The week in security: Who’s really behind the wheel?

Thinking of hopping in your car to head out to the country for a break from the ever-present flood of new malware? Think again: recent security demonstrations show even our four-wheeled homes are vulnerable to attack. Dutch researchers railed against a court ban on revealing details of a flaw they discovered in a car’s locking system, while a UK academic was similarly banned from publishing a paper that reveals the codes used to start luxury cars (he subsequently agreed to present at the USENIX Security Symposium).

Similar US government-funded work was being taken as a sign that increasingly computer-dependent cars are being seen as a safety threat – something confirmed during a Black Hat conference presentation where researchers explained how they took over control of a car’s steering, acceleration, brakes and more.

Even home security and home automation systems are coming under the spotlight, with some arguing they are full of security holes. Ditto D-Link network video recorders, which are apparently vulnerable to remote spying. Such vulnerabilities have some vendors looking for ways to pick out and protect key personal information from an outgoing data stream, while a crowdsourced security service from AlienVault promises to notify you if any of your public IP addresses or domains turn up on hacker forums.

Meanwhile, researchers have shown how to circumvent Apple iOS security using nothing more than a charger; perhaps it’s time to reconsider before you plug your device into a public charger and visiting a fake Facebook page.

Other presenters highlighted a way to build botnets easily using cheap online ads. Others were targeting industrial control systems. Then there were the researchers who highlighted their ability to bypass Windows 8 Secure Boot, while yet others figured out a way to use a man-in-the-middle attack to hijack a PC’s IPv6 capability and intercept all Web traffic on a target network.

Critics were sceptical of a proposed voluntary code of practice for mobile data collection, while others were sceptical of the ability of Web browser privacy settings to actually protect online privacy. Similar criticism was being pointed at many US universities, which are risking students’ and parents’ personal and financial information by transmitting it as open-text. And, on similar lines, US university MIT said it had never sought to prosecute a programmer who stole millions of academic papers from an MIT online archive; online critics didn’t believe its claims.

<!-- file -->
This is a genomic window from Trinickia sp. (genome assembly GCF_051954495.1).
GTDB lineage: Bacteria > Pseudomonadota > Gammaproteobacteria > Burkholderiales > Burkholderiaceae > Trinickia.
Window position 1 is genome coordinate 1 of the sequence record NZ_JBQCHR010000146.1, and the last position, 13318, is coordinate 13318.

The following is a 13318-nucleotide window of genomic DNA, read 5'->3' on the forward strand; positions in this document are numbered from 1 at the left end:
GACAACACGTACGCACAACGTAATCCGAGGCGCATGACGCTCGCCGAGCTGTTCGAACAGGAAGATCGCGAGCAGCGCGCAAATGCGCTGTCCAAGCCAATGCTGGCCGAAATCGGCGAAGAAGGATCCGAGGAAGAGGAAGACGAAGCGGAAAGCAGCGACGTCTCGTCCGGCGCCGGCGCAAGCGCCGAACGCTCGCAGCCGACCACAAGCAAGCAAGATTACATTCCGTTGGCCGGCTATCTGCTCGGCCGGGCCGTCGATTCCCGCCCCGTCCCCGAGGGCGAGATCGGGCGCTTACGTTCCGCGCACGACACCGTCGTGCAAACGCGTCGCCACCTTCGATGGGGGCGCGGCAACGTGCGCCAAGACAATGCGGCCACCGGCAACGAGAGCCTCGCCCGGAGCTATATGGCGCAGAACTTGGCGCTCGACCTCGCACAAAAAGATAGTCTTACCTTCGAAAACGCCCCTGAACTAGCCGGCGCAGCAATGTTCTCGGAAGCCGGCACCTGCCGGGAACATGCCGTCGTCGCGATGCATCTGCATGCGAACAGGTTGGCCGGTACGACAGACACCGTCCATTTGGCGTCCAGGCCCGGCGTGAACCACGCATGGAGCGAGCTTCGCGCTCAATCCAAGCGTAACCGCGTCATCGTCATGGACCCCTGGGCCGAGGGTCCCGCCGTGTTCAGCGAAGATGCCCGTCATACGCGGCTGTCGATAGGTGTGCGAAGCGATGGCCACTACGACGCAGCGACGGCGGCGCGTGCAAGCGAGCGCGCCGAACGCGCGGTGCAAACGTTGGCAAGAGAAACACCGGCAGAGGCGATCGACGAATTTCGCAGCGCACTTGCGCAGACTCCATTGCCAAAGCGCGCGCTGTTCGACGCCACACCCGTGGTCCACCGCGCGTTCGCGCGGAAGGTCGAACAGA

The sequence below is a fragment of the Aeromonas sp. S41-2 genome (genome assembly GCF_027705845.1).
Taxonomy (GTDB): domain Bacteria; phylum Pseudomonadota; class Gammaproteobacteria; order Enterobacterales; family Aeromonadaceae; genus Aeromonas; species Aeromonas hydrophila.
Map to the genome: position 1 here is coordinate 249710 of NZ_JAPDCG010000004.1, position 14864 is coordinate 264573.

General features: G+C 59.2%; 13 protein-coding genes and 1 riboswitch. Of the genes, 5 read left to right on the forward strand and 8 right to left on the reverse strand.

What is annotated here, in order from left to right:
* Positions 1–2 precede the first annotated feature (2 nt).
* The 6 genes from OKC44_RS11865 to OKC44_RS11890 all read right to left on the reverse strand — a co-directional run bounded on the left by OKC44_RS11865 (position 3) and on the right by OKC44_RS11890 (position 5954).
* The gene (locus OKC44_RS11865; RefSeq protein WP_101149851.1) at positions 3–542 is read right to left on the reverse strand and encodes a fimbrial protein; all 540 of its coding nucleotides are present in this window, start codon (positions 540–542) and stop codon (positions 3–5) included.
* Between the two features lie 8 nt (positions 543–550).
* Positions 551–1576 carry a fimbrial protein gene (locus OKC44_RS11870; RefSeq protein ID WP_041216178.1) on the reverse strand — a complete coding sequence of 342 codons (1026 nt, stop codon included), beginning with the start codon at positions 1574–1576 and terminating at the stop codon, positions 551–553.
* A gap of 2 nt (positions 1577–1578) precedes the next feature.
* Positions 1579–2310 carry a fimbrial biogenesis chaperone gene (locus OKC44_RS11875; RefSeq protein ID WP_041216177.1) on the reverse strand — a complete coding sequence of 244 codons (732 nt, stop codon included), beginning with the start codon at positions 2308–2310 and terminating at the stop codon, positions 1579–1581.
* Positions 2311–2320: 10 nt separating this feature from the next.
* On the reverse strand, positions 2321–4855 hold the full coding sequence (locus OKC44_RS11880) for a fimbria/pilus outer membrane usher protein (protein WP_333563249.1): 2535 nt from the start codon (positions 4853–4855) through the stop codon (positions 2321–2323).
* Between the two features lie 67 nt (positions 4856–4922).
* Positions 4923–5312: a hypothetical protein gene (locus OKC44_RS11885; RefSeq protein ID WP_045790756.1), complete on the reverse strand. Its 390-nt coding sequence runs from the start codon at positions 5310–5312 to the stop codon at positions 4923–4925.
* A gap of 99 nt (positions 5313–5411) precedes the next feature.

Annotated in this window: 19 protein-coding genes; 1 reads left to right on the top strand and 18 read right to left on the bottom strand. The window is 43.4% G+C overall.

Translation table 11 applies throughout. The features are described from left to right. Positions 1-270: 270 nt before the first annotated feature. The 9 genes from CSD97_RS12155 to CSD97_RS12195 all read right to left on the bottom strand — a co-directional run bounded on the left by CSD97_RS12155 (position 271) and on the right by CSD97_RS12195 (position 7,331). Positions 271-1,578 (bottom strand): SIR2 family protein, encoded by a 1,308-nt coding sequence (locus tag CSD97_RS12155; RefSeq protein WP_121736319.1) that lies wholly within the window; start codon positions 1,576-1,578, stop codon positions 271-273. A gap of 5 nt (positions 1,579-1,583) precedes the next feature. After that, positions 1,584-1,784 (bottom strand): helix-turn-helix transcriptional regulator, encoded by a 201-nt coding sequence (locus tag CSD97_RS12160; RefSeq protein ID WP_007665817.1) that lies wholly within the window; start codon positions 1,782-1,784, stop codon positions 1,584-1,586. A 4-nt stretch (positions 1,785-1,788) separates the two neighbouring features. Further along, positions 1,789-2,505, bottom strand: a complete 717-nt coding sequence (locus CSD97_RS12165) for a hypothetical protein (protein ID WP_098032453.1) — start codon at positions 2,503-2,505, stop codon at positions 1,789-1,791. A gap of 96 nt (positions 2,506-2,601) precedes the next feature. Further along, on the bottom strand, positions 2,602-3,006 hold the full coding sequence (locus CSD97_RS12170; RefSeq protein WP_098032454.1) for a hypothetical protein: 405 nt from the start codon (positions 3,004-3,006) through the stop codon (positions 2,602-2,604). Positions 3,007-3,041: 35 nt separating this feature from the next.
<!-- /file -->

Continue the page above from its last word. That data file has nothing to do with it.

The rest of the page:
No wonder UK ministers were claiming that country is losing its war on cybercrime, with some arguing that the government is too focused on top-down defences while ignoring basic best-practices and others considering the implications of the US government’s £100m “investment” in UK intelligence gathering. With even industry-standard RSA encryption set to become easily crackable within five years, they may not have long to change before they are overrun.

Cyberdefences won’t be the major issue during Australia’s upcoming election, but the Pirate Party Australia is nonetheless ramping up the rhetoric around the Australian government’s role in the US government’s online spying. Their concerns won’t be assuaged by Twitter figures showing Australia’s government is punching well above its weight when it comes to lodging requests for Twitter users’ personal information – making us the third most-investigated country in the world.

Symantec echoed industry sentiment by calling out the steady stream of questionable applicationsflowing into the Google Play app store, while efforts to develop a Ubuntu-based smartphone seemed to be struggling. An IT-executive survey had some wondering whether bring your own device (BYOD) practices weren’t being rushed, even as an iPhone fingerprint scanner is mooted and signs suggest there may be more Android ‘master keys’ to enable corruption of existing apps.

Meanwhile, the adoption of the hybrid cloud is driving changes to traditional firewall-security models. Indeed, a Gartner report warned that the language of software-as-a-service (SaaS) contracts isn’t adequately addressing cloud-security concerns. Adding fuel to the fire, hackers were said to be planting malware within cloud services.

More botnets were discovered to be hiding within the TOR anonymity network, while DDoS fighter Arbor Networks reported that average DDoS attack sizes have passed 2Gbpsfor the first time. They’re getting shorter, however, if the activities of one hacking group are any indication.

A prize-winning Google security staffer was advocating the elimination of the US National Security Agency on the ground that it will damage prospects for US Internet companies. That may be unlikely, but that doesn’t mean opponents of the agency’s surveillance program are giving up any time soon.

After all, a US appeals court upheld the warrantless collection of phone location data, reflecting the continued belief in the importance of surveillance activities (on a related note, researchers exploited flaws in mobile carriers’ femtocell technology to harvest phone calls, text messages and other data). However, there was a slight victory as US senators pushed for changes in the NSA’s data collection.

Even as two former NSA analysts set up a company, called Synack, to manage bug-bounty experts, the head of the NSA went on a charm offensive at the Black Hat hacker conference, with controls keeping the NSA’s spying program legal, but he was heckled by an audience that was less than ready to accept his claims – even after he asked them for their guidance on building a similar system without the same civil-liberties infringements.

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